The Resident Evil franchise has gone through some changes over the past handful of years. This newest iteration perhaps gives the greatest example of how the brand has evolved. In Resident Evil VII, the name of the game rarely is running and gunning, nor is it high octane action. The name of the game is strategy, nuance, a slower pace and plenty of terrifying moments.
What is most striking to me about Resident Evil VII is the game’s emphasis on more believable enemies. While they tend to have supernatural or undead qualities to them, they remain more human than not. For me, when enemies cross over into the supernatural realm too often, that is when the intensity or terror can fall off. That doesn’t happen in Resident Evil VII.
Enemies like the hillbilly father or mother often times create a magnificent sense of terror. Their looks certainly generate feelings of uneasiness, as does their size, voices and movements. You couple all of that with the creepy setting of Resident Evil VII, and you have some scary stuff.
These enemies never make you feel like you have a huge change of beating them. The role gamers frequently assume is one of being the hunted more than being the hunter. With this being the case, the game still does an effective job of making the player feel like they have a fighting chance. Even when circumstances feel overwhelming, there are still ways of surviving like hiding from an enemy or shooting them to slow down their movements.
I can appreciate how Capcom chooses to utilize the supernatural in Resident Evil VII. Creatures or enemies do sway into the abstract or unusual and they come across more terrifying because the game doesn’t rely on them. It isn’t like you turn around every corner and boom, there’s some gigantic beast with unbelievable look. This does happen, but since it is infrequent, it makes gameplay more effective for me.
Early on, gamers confront Ethan’s girlfriend and she goes in and out of being possessed by an evil spirit. The sequences that play out with gamers battling the cursed woman are quite intense. With how evil is portrayed through her, Capcom generates nice variety in its antagonists. Furthermore, she does a fine job of presenting balance between the supernatural and more realistic evil.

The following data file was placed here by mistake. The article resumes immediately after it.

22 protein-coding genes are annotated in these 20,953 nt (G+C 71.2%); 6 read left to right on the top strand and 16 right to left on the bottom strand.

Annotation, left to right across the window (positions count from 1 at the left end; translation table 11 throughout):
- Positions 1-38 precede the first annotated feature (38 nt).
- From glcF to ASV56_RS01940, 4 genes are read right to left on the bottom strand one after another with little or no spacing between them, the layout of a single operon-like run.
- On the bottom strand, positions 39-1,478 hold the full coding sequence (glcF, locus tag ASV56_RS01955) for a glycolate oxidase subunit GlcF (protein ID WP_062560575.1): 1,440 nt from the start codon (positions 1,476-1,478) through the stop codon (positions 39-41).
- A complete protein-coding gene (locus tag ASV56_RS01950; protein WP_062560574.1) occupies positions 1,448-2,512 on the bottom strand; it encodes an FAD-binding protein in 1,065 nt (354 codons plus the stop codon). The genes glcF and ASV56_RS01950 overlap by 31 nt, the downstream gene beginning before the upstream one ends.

Scarcity is an element that Resident Evil VII heavily relies on. This is a tactic that in the wrong hands can prove to be obnoxious more than challenging. However, Capcom utilizes it wisely and effectively. Weapons, ammo, first aid resources and more are all available throughout the game world.
Getting to know your environments and searching every last nook and cranny is important. There are plenty of secrets to discover in this massive house of death and suffering. I was surprised by how much more I could find in any given area when I switched between the crouched and standing upright positions.
If you are someone who tends to fly through games without giving the world around you a close look, you may struggle with Resident Evil VII and even find it frustrating. Resource management in this game isn’t about blazing through its environments, but more deeply searching and carefully observing. Given the aggressive nature of enemies at times, you have to be quick and careful not to miss an item or two. Doing so can mean the difference between survival and death.
Gamers are able to craft resources throughout the game. The aforementioned focus on exploration and resource discovery is obviously a big part of the game’s crafting system. The system is quite simple and as you collect resources, you can create items like ammo, heavy ammo and first aid kits. All of these items are crucial toward surviving, particularly when you encounter more difficult enemies.
Resident Evil VII: Biohazard does a fine job of slowing down the pace. Sure, players can sprint as they choose, but the game is more about gameplay within close spaces, making for a slower paced experience. This plays exceptionally well when you combine the ingredients of resource scarcity, enemy imposition and resource management. The game never becomes too slow or too quick with how things progress, and this is a big part of how fear emerges as a result.
Capcom has done a fine job of delivering a truly terrifying, entertaining and brooding experience. Resident Evil VII is an excellent return to form for the franchise, and provides gamers with plenty of scares worth seeing for yourself. The game is available now on PS4, Xbox One and PC. Stick around here at We Write Things for more on video games.